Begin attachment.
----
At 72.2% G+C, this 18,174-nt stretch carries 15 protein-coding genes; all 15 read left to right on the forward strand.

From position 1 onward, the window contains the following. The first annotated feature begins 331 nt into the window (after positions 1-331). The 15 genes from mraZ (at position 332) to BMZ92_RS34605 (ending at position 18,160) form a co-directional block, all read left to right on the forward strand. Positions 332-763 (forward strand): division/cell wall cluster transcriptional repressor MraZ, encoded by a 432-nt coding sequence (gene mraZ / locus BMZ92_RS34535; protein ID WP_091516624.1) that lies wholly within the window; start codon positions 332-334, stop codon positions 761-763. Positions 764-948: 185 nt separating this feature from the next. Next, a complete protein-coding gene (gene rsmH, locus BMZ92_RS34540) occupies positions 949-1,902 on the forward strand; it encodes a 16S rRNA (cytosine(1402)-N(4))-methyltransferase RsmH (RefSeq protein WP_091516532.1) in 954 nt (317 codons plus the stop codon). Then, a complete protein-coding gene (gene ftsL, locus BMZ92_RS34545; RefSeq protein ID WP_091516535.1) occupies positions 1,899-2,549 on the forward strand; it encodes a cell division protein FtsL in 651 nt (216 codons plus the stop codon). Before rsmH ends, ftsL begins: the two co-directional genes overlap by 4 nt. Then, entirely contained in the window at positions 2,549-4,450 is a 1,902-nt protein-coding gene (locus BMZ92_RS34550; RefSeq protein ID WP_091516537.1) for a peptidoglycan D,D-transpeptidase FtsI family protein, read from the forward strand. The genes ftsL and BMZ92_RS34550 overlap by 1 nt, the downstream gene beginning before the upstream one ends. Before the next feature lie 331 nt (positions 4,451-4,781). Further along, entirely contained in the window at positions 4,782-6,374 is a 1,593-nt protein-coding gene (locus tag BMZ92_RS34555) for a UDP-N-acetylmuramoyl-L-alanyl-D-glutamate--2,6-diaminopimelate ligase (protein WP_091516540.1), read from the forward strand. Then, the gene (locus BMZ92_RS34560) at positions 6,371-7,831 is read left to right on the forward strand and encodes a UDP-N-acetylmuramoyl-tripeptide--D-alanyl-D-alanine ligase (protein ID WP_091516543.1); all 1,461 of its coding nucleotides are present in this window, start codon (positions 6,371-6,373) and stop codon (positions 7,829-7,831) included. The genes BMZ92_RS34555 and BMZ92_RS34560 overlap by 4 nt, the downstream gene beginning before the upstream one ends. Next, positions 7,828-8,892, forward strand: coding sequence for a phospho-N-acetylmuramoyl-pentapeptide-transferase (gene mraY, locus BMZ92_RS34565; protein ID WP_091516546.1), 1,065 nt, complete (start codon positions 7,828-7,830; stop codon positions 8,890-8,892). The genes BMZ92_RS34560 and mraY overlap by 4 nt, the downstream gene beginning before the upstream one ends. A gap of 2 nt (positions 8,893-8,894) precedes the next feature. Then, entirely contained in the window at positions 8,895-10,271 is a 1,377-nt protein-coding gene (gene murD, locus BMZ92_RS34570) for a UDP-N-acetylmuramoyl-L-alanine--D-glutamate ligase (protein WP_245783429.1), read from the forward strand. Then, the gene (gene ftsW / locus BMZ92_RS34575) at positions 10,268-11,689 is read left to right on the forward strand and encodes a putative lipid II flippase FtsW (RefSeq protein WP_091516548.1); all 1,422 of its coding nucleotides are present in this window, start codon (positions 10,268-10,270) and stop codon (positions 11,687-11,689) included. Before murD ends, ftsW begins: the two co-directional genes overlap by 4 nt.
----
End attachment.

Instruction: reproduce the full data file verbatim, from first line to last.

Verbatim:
At 72.2% G+C, this 18,174-nt stretch carries 15 protein-coding genes; all 15 read left to right on the forward strand.

From position 1 onward, the window contains the following. The first annotated feature begins 331 nt into the window (after positions 1-331). The 15 genes from mraZ (at position 332) to BMZ92_RS34605 (ending at position 18,160) form a co-directional block, all read left to right on the forward strand. Positions 332-763 (forward strand): division/cell wall cluster transcriptional repressor MraZ, encoded by a 432-nt coding sequence (gene mraZ / locus BMZ92_RS34535; protein ID WP_091516624.1) that lies wholly within the window; start codon positions 332-334, stop codon positions 761-763. Positions 764-948: 185 nt separating this feature from the next. Next, a complete protein-coding gene (gene rsmH, locus BMZ92_RS34540) occupies positions 949-1,902 on the forward strand; it encodes a 16S rRNA (cytosine(1402)-N(4))-methyltransferase RsmH (RefSeq protein WP_091516532.1) in 954 nt (317 codons plus the stop codon). Then, a complete protein-coding gene (gene ftsL, locus BMZ92_RS34545; RefSeq protein ID WP_091516535.1) occupies positions 1,899-2,549 on the forward strand; it encodes a cell division protein FtsL in 651 nt (216 codons plus the stop codon). Before rsmH ends, ftsL begins: the two co-directional genes overlap by 4 nt. Then, entirely contained in the window at positions 2,549-4,450 is a 1,902-nt protein-coding gene (locus BMZ92_RS34550; RefSeq protein ID WP_091516537.1) for a peptidoglycan D,D-transpeptidase FtsI family protein, read from the forward strand. The genes ftsL and BMZ92_RS34550 overlap by 1 nt, the downstream gene beginning before the upstream one ends. Before the next feature lie 331 nt (positions 4,451-4,781). Further along, entirely contained in the window at positions 4,782-6,374 is a 1,593-nt protein-coding gene (locus tag BMZ92_RS34555) for a UDP-N-acetylmuramoyl-L-alanyl-D-glutamate--2,6-diaminopimelate ligase (protein WP_091516540.1), read from the forward strand. Then, the gene (locus BMZ92_RS34560) at positions 6,371-7,831 is read left to right on the forward strand and encodes a UDP-N-acetylmuramoyl-tripeptide--D-alanyl-D-alanine ligase (protein ID WP_091516543.1); all 1,461 of its coding nucleotides are present in this window, start codon (positions 6,371-6,373) and stop codon (positions 7,829-7,831) included. The genes BMZ92_RS34555 and BMZ92_RS34560 overlap by 4 nt, the downstream gene beginning before the upstream one ends. Next, positions 7,828-8,892, forward strand: coding sequence for a phospho-N-acetylmuramoyl-pentapeptide-transferase (gene mraY, locus BMZ92_RS34565; protein ID WP_091516546.1), 1,065 nt, complete (start codon positions 7,828-7,830; stop codon positions 8,890-8,892). The genes BMZ92_RS34560 and mraY overlap by 4 nt, the downstream gene beginning before the upstream one ends. A gap of 2 nt (positions 8,893-8,894) precedes the next feature. Then, entirely contained in the window at positions 8,895-10,271 is a 1,377-nt protein-coding gene (gene murD, locus BMZ92_RS34570) for a UDP-N-acetylmuramoyl-L-alanine--D-glutamate ligase (protein WP_245783429.1), read from the forward strand. Then, the gene (gene ftsW / locus BMZ92_RS34575) at positions 10,268-11,689 is read left to right on the forward strand and encodes a putative lipid II flippase FtsW (RefSeq protein WP_091516548.1); all 1,422 of its coding nucleotides are present in this window, start codon (positions 10,268-10,270) and stop codon (positions 11,687-11,689) included. Before murD ends, ftsW begins: the two co-directional genes overlap by 4 nt.